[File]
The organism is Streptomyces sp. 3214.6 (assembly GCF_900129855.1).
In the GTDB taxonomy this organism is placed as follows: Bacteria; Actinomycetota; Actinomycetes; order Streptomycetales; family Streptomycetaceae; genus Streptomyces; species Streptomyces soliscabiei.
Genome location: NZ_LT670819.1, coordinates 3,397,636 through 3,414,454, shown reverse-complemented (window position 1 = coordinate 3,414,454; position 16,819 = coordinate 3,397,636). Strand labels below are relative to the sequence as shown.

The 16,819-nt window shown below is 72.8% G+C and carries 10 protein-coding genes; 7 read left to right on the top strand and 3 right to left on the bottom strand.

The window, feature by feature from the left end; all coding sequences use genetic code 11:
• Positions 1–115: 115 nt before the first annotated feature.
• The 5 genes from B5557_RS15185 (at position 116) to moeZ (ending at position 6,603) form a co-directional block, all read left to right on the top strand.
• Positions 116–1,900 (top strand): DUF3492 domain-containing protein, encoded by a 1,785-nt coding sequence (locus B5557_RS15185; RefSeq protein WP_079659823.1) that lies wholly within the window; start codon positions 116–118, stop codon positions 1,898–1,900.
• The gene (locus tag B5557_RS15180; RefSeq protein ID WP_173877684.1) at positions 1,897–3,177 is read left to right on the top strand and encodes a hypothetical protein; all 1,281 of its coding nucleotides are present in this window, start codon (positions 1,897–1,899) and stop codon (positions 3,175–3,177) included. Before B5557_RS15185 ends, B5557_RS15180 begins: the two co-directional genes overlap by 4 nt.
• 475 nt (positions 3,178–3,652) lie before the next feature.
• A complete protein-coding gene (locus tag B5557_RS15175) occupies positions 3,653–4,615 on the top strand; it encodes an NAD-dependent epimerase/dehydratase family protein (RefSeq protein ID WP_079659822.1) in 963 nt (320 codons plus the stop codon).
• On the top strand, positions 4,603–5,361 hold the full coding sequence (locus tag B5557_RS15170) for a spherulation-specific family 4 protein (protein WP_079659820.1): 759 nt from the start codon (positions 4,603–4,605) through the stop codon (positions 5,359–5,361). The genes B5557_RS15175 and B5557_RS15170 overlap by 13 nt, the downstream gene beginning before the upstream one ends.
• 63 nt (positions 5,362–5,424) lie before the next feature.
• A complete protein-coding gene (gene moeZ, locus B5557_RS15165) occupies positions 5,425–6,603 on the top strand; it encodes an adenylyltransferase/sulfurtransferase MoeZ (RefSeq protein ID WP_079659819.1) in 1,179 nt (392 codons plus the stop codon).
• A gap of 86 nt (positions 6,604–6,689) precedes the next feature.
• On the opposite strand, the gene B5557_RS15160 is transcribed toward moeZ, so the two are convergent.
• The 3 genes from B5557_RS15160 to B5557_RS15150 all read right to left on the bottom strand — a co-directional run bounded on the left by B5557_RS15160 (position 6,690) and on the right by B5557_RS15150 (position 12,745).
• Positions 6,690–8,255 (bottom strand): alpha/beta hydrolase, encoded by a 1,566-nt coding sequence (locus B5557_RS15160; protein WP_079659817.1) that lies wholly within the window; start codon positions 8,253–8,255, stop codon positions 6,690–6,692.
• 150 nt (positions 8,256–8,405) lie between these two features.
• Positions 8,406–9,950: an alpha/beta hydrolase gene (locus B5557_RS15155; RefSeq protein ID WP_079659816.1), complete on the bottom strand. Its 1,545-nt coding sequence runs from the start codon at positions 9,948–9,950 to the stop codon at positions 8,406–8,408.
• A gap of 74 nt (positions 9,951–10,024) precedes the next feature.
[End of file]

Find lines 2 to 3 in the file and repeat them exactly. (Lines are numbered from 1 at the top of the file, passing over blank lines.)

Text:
In the GTDB taxonomy this organism is placed as follows: Bacteria; Actinomycetota; Actinomycetes; order Streptomycetales; family Streptomycetaceae; genus Streptomyces; species Streptomyces soliscabiei.
Genome location: NZ_LT670819.1, coordinates 3,397,636 through 3,414,454, shown reverse-complemented (window position 1 = coordinate 3,414,454; position 16,819 = coordinate 3,397,636). Strand labels below are relative to the sequence as shown.